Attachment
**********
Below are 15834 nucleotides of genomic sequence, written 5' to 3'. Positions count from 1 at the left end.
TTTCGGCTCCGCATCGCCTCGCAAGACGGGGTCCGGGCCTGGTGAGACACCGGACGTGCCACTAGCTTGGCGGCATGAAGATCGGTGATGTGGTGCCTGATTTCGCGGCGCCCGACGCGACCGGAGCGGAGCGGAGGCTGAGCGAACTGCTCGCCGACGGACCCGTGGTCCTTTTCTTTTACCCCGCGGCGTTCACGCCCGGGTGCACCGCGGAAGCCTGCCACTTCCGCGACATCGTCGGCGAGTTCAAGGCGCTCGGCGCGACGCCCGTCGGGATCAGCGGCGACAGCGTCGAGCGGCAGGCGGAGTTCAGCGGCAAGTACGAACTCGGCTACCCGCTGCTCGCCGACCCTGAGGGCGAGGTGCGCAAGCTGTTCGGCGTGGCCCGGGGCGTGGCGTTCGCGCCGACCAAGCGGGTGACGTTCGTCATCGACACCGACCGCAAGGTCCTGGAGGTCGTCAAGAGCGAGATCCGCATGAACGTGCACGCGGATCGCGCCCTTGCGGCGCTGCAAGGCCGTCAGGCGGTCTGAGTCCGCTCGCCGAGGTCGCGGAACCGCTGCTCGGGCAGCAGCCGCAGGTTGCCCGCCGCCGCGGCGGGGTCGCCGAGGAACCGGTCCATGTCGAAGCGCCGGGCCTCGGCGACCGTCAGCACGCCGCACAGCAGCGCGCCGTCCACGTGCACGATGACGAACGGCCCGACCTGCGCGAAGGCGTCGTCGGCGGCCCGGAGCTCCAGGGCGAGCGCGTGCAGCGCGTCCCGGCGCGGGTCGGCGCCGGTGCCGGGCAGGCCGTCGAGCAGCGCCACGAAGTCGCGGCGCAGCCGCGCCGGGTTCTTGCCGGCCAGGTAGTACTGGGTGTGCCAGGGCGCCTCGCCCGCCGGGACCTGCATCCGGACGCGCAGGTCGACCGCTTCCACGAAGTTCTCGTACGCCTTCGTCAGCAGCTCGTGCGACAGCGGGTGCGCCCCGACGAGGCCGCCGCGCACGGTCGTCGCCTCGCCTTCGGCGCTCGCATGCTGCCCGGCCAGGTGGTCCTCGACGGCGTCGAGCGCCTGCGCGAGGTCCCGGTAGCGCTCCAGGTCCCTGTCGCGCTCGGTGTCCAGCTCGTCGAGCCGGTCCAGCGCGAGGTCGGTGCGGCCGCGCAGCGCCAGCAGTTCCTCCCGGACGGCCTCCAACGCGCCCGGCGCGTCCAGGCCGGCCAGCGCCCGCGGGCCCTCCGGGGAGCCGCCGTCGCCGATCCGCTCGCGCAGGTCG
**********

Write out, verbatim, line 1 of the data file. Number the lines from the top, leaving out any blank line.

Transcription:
Below are 15834 nucleotides of genomic sequence, written 5' to 3'. Positions count from 1 at the left end.